Serbia has been under increasing international pressure to find Karadzic and turn him over. Still, his arrest came as a surprise to many. His whereabouts had been a mystery to U.N. war crimes prosecutors unlike those of Mladic, who had last been spotted living in Belgrade in 2005 and remains at large.

“He was at large because the Yugoslav army was protecting him. But this guy in my view was worse than Milosevic,” Richard Holbrooke, former U.S. ambassador who negotiated an end to the Bosnian War, told CNN. “He was the intellectual leader.”

Holbrooke calculated the Karadzic is responsible, directly or indirectly, for the deaths of 300,000 people, because without him there would have been no war or genocide.

The charges against him, last amended in May 2000, include genocide, extermination, murder, deportation, inhumane acts, and other crimes committed against Bosnian Muslim, Bosnian Croat and other non-Serb civilians in Bosnia during the 1992-1995 war.

“These offenses include a brutal campaign of ethnic cleansing directed at non-Serbs, organized attacks on places of worship, the operation of concentration camps, and the mass murder of thousands of Bosnian Muslim and Bosnian Croat civilians,” the White House statement added.

Karadzic was born to a poor rural family in Montenegro. He trained as a psychiatrist and moved to Sarajevo with his wife and two children in the 1960s.

A flamboyant gambler and sometime poet, Karadzic became a founding member of the Serbian Democratic Party in Bosnia in 1990. Two years later, he was elected president of the three-person presidency of the Serbian republic in Bosnia, which had just been freshly recognized as an independent state by the United Nations.

He became sole president of the Serb Republic in Bosnia that year, remaining in that position until 1996 and also serving as supreme commander of the armed forces.

Karadzic hobnobbed with international negotiators and his interviews were top news items during the 31/2-year Bosnian war. But his life changed by the time the war ended in late 1995 with tens of thousands of dead and another 1.8 million driven from their homes. He was indicted twice by the U.N. tribunal on genocide charges stemming from his alleged crimes against Bosnia’s Muslims and Croats.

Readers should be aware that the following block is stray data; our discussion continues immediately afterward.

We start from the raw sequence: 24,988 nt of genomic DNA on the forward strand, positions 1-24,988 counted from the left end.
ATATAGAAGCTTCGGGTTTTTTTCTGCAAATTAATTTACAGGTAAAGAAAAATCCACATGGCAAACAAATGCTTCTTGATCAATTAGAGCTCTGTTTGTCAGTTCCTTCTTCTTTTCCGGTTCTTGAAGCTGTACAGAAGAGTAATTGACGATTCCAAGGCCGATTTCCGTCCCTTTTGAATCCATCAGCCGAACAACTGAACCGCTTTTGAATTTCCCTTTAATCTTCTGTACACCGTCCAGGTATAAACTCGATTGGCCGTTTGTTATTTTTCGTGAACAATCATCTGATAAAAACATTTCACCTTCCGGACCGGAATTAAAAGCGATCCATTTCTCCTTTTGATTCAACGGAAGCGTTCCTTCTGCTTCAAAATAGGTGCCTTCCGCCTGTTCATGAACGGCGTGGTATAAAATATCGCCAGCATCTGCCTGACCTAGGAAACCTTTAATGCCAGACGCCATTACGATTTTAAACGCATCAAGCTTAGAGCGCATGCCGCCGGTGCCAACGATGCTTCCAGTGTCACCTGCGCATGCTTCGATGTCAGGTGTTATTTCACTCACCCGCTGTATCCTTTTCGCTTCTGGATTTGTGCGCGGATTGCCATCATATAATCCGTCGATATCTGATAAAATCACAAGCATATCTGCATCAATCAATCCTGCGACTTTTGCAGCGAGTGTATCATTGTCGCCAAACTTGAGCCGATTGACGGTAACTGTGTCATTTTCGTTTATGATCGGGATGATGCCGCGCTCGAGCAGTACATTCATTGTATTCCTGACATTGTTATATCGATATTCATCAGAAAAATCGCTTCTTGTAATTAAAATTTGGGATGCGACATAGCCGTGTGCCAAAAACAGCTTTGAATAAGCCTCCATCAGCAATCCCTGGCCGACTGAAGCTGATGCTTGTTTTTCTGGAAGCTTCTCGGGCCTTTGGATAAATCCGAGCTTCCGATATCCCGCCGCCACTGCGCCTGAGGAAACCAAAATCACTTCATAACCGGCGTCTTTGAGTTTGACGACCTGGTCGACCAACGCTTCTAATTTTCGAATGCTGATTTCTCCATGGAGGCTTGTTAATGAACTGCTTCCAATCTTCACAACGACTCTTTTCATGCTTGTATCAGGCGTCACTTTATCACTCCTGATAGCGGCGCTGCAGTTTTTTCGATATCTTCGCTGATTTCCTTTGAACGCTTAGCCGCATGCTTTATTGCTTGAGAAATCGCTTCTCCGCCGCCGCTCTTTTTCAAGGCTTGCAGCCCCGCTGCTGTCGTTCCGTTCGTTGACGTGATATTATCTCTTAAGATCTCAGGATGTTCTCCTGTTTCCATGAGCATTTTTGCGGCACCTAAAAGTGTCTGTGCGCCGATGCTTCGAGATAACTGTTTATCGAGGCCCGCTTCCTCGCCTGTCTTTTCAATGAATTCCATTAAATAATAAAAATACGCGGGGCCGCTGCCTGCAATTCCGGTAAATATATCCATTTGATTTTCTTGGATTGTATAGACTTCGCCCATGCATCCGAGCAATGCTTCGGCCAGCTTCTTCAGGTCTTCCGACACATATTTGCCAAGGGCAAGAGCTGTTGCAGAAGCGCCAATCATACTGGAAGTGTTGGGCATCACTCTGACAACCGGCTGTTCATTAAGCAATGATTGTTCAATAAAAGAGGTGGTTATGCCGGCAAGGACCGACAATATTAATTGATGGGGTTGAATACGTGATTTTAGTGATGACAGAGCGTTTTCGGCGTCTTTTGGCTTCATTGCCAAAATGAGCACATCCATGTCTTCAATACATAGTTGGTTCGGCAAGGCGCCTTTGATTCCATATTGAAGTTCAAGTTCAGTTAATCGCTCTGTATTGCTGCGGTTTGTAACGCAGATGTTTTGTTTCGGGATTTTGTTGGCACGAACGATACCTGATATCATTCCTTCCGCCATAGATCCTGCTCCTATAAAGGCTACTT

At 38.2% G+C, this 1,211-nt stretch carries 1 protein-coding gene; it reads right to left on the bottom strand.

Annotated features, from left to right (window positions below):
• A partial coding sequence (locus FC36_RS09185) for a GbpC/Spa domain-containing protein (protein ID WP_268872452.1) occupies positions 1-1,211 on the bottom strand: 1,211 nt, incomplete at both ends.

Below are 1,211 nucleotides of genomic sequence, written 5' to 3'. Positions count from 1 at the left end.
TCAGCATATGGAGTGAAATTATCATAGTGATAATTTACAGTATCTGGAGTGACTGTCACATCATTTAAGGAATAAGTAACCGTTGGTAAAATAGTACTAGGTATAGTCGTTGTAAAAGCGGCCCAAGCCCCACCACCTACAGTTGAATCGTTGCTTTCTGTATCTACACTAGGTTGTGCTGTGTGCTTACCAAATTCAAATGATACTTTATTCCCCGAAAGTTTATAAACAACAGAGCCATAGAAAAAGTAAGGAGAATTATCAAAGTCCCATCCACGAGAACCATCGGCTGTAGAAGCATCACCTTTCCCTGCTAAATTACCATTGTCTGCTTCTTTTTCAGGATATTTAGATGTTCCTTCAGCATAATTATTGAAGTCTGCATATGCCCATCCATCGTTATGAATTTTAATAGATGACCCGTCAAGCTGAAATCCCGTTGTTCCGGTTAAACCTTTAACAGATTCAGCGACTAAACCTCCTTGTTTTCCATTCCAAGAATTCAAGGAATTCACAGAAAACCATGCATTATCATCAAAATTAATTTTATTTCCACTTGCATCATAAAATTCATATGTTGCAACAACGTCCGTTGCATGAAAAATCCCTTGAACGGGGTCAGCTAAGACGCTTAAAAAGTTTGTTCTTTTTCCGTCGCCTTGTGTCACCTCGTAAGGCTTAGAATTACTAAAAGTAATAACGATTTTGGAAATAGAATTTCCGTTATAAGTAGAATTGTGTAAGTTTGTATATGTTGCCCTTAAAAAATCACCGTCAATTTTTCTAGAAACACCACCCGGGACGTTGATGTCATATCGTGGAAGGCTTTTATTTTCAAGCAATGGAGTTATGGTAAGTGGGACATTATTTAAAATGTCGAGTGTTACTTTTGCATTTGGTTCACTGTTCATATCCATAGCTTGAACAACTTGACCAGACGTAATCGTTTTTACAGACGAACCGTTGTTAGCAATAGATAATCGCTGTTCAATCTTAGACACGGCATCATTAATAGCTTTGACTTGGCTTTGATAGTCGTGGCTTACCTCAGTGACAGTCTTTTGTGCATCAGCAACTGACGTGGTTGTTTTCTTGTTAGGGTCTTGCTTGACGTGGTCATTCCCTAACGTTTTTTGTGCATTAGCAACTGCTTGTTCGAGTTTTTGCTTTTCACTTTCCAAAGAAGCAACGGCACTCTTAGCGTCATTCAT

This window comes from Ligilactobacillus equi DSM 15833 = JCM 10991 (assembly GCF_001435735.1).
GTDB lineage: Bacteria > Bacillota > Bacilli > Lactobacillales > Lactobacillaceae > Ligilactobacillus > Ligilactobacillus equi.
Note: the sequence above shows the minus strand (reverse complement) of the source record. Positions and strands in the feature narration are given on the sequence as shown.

Karadzic’s reported hide-outs included Serbian Orthodox monasteries and refurbished mountain caves in remote eastern Bosnia. Some newspaper reports said he had at times disguised himself as a priest by shaving off his trademark silver mane and donning a brown cassock.

The fugitive’s wife, Ljiljana, told The Associated Press by phone from her home in Karadzic’s former stronghold, Pale, near Sarajevo that her daughter Sonja had called her before midnight.

“As the phone rang, I knew something was wrong. I’m shocked. Confused. At least now, we know he is alive,” Ljiljana Karadzic said, declining further comment.

The European Union said the arrest “illustrates the commitment of the new Belgrade government to contributing to peace and stability in the Balkans region.”

A statement from the EU presidency, currently held by France, said the arrest was “an important step on the path to the rapprochement of Serbia with the European Union.”

On Saturday, Serb authorities turned over an ex-Bosnian Serb police chief, Stojan Zupljanin, who was arrested in the town of Pancevo last week after nine years on the run. A Belgrade court on Friday rejected his appeal against extradition and Zupljanin pleaded innocent Monday to 12 charges of murder, torture and persecution of Bosnian Muslims and Croats in 1992.

Zupljanin was charged with war crimes for allegedly overseeing Serb-run prison camps where thousands of Muslims and Croats were killed during the 1992-95 war in Bosnia.